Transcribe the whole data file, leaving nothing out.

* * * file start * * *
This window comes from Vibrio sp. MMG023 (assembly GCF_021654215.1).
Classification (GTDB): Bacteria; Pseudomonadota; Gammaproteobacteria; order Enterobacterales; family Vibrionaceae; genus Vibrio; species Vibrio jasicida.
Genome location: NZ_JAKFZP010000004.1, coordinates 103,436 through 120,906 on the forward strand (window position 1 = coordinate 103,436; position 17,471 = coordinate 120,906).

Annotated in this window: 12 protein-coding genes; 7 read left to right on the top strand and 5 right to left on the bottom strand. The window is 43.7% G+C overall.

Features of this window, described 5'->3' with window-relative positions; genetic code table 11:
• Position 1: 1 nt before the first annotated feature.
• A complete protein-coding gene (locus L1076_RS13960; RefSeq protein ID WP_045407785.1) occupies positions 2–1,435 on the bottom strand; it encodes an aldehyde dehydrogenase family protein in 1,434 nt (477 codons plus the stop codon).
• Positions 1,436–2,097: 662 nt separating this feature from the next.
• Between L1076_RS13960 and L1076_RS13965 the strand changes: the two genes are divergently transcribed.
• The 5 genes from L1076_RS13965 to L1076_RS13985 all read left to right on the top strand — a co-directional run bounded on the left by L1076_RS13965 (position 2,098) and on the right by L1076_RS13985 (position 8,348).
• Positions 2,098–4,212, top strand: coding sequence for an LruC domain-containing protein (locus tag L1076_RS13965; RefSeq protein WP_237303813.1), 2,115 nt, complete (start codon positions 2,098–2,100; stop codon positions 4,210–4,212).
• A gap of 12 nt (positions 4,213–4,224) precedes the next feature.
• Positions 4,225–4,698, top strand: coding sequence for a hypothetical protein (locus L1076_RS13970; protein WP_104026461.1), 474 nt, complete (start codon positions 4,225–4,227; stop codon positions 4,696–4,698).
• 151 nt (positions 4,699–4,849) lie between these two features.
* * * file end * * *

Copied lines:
This window comes from Vibrio sp. MMG023 (assembly GCF_021654215.1).
Classification (GTDB): Bacteria; Pseudomonadota; Gammaproteobacteria; order Enterobacterales; family Vibrionaceae; genus Vibrio; species Vibrio jasicida.
Genome location: NZ_JAKFZP010000004.1, coordinates 103,436 through 120,906 on the forward strand (window position 1 = coordinate 103,436; position 17,471 = coordinate 120,906).

Annotated in this window: 12 protein-coding genes; 7 read left to right on the top strand and 5 right to left on the bottom strand. The window is 43.7% G+C overall.

Features of this window, described 5'->3' with window-relative positions; genetic code table 11:
• Position 1: 1 nt before the first annotated feature.
• A complete protein-coding gene (locus L1076_RS13960; RefSeq protein ID WP_045407785.1) occupies positions 2–1,435 on the bottom strand; it encodes an aldehyde dehydrogenase family protein in 1,434 nt (477 codons plus the stop codon).
• Positions 1,436–2,097: 662 nt separating this feature from the next.
• Between L1076_RS13960 and L1076_RS13965 the strand changes: the two genes are divergently transcribed.
• The 5 genes from L1076_RS13965 to L1076_RS13985 all read left to right on the top strand — a co-directional run bounded on the left by L1076_RS13965 (position 2,098) and on the right by L1076_RS13985 (position 8,348).
• Positions 2,098–4,212, top strand: coding sequence for an LruC domain-containing protein (locus tag L1076_RS13965; RefSeq protein WP_237303813.1), 2,115 nt, complete (start codon positions 2,098–2,100; stop codon positions 4,210–4,212).
• A gap of 12 nt (positions 4,213–4,224) precedes the next feature.
• Positions 4,225–4,698, top strand: coding sequence for a hypothetical protein (locus L1076_RS13970; protein WP_104026461.1), 474 nt, complete (start codon positions 4,225–4,227; stop codon positions 4,696–4,698).
• 151 nt (positions 4,699–4,849) lie between these two features.